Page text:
Shields v. Correctional Medical Services et al

Filing 63

MEMORANDUM AND ORDER IT IS HEREBY ORDERED that Defendant Jesse Masten's motion for summary judgment is GRANTED. (Doc. No. 49.) A separate Judgment shall accompany this Memorandum and Order. Signed by Magistrate Judge Frederick R. Buckles on 10/31/2012. (NCL)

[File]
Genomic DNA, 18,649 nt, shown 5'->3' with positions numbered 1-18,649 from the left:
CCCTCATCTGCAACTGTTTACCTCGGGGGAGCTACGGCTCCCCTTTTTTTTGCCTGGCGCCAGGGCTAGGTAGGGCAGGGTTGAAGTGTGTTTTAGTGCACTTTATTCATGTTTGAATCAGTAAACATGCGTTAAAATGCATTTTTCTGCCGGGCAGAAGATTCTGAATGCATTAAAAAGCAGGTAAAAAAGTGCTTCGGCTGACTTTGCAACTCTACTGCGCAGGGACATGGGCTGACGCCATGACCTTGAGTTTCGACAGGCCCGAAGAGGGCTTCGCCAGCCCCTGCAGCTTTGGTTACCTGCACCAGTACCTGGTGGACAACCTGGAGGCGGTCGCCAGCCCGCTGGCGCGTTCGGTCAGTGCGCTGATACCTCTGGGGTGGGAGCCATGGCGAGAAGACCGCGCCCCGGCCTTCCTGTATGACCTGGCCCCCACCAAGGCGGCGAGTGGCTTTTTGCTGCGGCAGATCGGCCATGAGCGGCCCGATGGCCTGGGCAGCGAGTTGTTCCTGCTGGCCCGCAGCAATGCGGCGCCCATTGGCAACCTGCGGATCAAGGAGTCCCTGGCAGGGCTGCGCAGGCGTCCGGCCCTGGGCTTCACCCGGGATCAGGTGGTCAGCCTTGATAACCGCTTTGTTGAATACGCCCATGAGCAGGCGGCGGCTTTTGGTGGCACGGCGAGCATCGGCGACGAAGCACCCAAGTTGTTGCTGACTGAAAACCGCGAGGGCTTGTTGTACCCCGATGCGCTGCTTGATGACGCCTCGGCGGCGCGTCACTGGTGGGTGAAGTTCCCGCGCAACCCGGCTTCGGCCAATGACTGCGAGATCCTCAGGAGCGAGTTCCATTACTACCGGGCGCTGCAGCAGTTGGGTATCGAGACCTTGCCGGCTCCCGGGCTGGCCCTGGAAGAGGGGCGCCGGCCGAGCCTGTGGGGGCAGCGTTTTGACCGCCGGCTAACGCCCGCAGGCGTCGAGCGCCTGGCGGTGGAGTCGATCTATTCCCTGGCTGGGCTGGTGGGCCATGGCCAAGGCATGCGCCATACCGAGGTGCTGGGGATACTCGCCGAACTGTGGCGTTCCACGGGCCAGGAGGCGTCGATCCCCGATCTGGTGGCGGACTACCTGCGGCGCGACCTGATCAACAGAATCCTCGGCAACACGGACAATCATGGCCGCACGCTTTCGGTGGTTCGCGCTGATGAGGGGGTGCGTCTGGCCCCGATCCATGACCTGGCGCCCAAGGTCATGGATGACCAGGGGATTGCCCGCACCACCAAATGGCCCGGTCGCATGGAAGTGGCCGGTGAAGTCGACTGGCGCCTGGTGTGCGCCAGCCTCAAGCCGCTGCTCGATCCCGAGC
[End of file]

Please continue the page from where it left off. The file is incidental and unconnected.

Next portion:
Download PDF